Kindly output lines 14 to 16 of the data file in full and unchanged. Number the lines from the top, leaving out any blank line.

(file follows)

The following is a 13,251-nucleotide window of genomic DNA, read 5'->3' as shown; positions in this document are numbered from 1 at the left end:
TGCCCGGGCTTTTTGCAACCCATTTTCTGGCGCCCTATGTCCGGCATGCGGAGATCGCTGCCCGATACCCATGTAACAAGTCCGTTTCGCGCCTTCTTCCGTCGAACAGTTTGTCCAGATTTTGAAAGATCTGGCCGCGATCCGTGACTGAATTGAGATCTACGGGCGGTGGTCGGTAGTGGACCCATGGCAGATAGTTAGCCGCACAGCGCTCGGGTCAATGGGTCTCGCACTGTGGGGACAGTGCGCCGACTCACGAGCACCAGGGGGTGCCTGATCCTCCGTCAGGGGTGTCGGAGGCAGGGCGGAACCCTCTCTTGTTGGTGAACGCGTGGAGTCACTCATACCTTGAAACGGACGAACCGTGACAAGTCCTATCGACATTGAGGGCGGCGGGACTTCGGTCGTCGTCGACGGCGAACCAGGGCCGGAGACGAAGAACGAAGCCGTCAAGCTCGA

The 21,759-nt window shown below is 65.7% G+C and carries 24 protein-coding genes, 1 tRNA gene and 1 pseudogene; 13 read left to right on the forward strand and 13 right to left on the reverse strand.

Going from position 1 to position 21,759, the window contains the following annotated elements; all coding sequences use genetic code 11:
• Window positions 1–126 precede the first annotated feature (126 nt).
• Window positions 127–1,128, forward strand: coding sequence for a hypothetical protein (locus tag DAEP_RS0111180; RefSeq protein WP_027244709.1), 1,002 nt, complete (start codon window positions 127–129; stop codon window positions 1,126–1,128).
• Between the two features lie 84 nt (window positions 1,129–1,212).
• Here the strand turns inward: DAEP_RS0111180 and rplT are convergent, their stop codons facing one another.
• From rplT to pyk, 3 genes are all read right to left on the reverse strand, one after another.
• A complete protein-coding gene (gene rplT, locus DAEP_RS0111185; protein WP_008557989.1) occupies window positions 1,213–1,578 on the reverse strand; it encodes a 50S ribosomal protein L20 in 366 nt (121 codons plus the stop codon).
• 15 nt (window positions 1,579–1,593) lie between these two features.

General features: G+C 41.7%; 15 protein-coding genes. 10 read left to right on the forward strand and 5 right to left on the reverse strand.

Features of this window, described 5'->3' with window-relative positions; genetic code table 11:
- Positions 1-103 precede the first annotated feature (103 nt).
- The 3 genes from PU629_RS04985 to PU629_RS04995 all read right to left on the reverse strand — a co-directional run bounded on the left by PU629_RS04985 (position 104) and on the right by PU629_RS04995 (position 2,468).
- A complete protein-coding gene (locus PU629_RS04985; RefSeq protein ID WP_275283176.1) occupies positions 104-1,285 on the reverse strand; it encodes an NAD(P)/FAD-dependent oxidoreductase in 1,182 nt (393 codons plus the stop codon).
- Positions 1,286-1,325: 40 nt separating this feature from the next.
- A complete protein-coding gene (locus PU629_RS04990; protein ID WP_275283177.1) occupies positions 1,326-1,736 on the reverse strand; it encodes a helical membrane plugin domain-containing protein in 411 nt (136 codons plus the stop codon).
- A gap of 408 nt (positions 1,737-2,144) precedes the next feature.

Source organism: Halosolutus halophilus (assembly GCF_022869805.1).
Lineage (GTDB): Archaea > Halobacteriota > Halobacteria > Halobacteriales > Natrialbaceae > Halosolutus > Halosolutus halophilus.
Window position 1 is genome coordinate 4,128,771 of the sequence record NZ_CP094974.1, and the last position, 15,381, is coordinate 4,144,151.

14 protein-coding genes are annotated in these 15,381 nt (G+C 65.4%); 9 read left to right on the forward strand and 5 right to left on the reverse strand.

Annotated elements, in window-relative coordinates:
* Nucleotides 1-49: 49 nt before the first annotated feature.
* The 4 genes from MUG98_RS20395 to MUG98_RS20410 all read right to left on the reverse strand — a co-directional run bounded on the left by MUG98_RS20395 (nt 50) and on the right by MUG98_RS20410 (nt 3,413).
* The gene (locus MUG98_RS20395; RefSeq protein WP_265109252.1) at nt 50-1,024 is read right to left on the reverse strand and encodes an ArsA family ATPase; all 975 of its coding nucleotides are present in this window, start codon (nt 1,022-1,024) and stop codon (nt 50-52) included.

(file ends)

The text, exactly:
- Positions 1-103 precede the first annotated feature (103 nt).
- The 3 genes from PU629_RS04985 to PU629_RS04995 all read right to left on the reverse strand — a co-directional run bounded on the left by PU629_RS04985 (position 104) and on the right by PU629_RS04995 (position 2,468).
- A complete protein-coding gene (locus PU629_RS04985; RefSeq protein ID WP_275283176.1) occupies positions 104-1,285 on the reverse strand; it encodes an NAD(P)/FAD-dependent oxidoreductase in 1,182 nt (393 codons plus the stop codon).